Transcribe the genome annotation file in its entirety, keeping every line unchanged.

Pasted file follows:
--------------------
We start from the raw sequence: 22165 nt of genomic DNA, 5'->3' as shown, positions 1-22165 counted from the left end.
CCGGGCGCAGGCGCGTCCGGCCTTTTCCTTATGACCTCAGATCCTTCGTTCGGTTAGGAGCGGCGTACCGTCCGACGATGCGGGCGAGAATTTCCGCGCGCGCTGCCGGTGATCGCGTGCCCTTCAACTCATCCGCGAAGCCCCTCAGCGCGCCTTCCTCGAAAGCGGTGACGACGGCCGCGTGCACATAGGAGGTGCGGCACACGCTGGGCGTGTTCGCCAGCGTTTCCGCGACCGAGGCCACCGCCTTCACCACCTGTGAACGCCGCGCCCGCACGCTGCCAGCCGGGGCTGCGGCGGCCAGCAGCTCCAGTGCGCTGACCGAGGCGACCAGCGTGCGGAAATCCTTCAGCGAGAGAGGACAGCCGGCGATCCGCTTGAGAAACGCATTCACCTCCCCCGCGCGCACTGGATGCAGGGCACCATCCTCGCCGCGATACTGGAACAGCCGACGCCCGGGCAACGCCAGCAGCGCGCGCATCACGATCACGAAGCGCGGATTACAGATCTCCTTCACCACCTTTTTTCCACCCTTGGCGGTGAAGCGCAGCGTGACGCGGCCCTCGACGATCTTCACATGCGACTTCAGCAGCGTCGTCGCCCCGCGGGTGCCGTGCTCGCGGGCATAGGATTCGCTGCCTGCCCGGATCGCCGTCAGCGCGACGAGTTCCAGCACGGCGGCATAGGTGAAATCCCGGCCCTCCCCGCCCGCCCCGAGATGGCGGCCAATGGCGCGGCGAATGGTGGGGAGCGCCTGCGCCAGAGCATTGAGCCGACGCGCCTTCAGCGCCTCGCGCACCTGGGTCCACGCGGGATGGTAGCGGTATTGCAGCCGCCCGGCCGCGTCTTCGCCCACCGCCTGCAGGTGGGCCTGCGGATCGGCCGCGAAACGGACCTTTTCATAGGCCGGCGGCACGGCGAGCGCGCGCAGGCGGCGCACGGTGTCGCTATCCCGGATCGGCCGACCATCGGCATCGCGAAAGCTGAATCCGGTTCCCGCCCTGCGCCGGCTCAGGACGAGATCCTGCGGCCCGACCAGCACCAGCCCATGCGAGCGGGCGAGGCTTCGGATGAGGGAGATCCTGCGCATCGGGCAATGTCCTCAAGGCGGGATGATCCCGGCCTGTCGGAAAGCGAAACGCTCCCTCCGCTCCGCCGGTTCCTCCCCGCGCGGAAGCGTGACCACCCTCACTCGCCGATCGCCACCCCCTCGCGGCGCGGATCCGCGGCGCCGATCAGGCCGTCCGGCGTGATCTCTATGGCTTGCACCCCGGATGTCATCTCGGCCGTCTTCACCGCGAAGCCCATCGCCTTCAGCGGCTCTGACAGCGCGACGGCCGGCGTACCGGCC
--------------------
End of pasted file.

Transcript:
We start from the raw sequence: 22165 nt of genomic DNA, 5'->3' as shown, positions 1-22165 counted from the left end.
CCGGGCGCAGGCGCGTCCGGCCTTTTCCTTATGACCTCAGATCCTTCGTTCGGTTAGGAGCGGCGTACCGTCCGACGATGCGGGCGAGAATTTCCGCGCGCGCTGCCGGTGATCGCGTGCCCTTCAACTCATCCGCGAAGCCCCTCAGCGCGCCTTCCTCGAAAGCGGTGACGACGGCCGCGTGCACATAGGAGGTGCGGCACACGCTGGGCGTGTTCGCCAGCGTTTCCGCGACCGAGGCCACCGCCTTCACCACCTGTGAACGCCGCGCCCGCACGCTGCCAGCCGGGGCTGCGGCGGCCAGCAGCTCCAGTGCGCTGACCGAGGCGACCAGCGTGCGGAAATCCTTCAGCGAGAGAGGACAGCCGGCGATCCGCTTGAGAAACGCATTCACCTCCCCCGCGCGCACTGGATGCAGGGCACCATCCTCGCCGCGATACTGGAACAGCCGACGCCCGGGCAACGCCAGCAGCGCGCGCATCACGATCACGAAGCGCGGATTACAGATCTCCTTCACCACCTTTTTTCCACCCTTGGCGGTGAAGCGCAGCGTGACGCGGCCCTCGACGATCTTCACATGCGACTTCAGCAGCGTCGTCGCCCCGCGGGTGCCGTGCTCGCGGGCATAGGATTCGCTGCCTGCCCGGATCGCCGTCAGCGCGACGAGTTCCAGCACGGCGGCATAGGTGAAATCCCGGCCCTCCCCGCCCGCCCCGAGATGGCGGCCAATGGCGCGGCGAATGGTGGGGAGCGCCTGCGCCAGAGCATTGAGCCGACGCGCCTTCAGCGCCTCGCGCACCTGGGTCCACGCGGGATGGTAGCGGTATTGCAGCCGCCCGGCCGCGTCTTCGCCCACCGCCTGCAGGTGGGCCTGCGGATCGGCCGCGAAACGGACCTTTTCATAGGCCGGCGGCACGGCGAGCGCGCGCAGGCGGCGCACGGTGTCGCTATCCCGGATCGGCCGACCATCGGCATCGCGAAAGCTGAATCCGGTTCCCGCCCTGCGCCGGCTCAGGACGAGATCCTGCGGCCCGACCAGCACCAGCCCATGCGAGCGGGCGAGGCTTCGGATGAGGGAGATCCTGCGCATCGGGCAATGTCCTCAAGGCGGGATGATCCCGGCCTGTCGGAAAGCGAAACGCTCCCTCCGCTCCGCCGGTTCCTCCCCGCGCGGAAGCGTGACCACCCTCACTCGCCGATCGCCACCCCCTCGCGGCGCGGATCCGCGGCGCCGATCAGGCCGTCCGGCGTGATCTCTATGGCTTGCACCCCGGATGTCATCTCGGCCGTCTTCACCGCGAAGCCCATCGCCTTCAGCGGCTCTGACAGCGCGACGGCCGGCGTACCGGCC